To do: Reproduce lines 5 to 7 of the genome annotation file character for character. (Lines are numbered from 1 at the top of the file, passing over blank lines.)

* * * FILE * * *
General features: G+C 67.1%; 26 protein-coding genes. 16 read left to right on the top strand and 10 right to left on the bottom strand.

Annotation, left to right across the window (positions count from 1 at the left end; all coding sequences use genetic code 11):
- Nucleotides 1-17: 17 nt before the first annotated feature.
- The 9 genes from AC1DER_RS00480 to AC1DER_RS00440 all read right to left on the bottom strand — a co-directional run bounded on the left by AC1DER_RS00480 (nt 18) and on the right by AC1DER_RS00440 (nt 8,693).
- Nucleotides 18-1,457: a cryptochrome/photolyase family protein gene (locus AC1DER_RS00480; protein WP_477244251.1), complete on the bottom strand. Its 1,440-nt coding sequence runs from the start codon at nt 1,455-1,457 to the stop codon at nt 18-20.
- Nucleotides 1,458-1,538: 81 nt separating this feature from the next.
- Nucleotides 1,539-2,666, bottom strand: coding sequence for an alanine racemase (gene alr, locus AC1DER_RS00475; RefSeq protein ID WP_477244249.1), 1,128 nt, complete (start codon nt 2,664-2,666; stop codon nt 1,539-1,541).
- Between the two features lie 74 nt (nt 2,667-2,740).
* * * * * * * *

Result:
- Nucleotides 18-1,457: a cryptochrome/photolyase family protein gene (locus AC1DER_RS00480; protein WP_477244251.1), complete on the bottom strand. Its 1,440-nt coding sequence runs from the start codon at nt 1,455-1,457 to the stop codon at nt 18-20.
- Nucleotides 1,458-1,538: 81 nt separating this feature from the next.
- Nucleotides 1,539-2,666, bottom strand: coding sequence for an alanine racemase (gene alr, locus AC1DER_RS00475; RefSeq protein ID WP_477244249.1), 1,128 nt, complete (start codon nt 2,664-2,666; stop codon nt 1,539-1,541).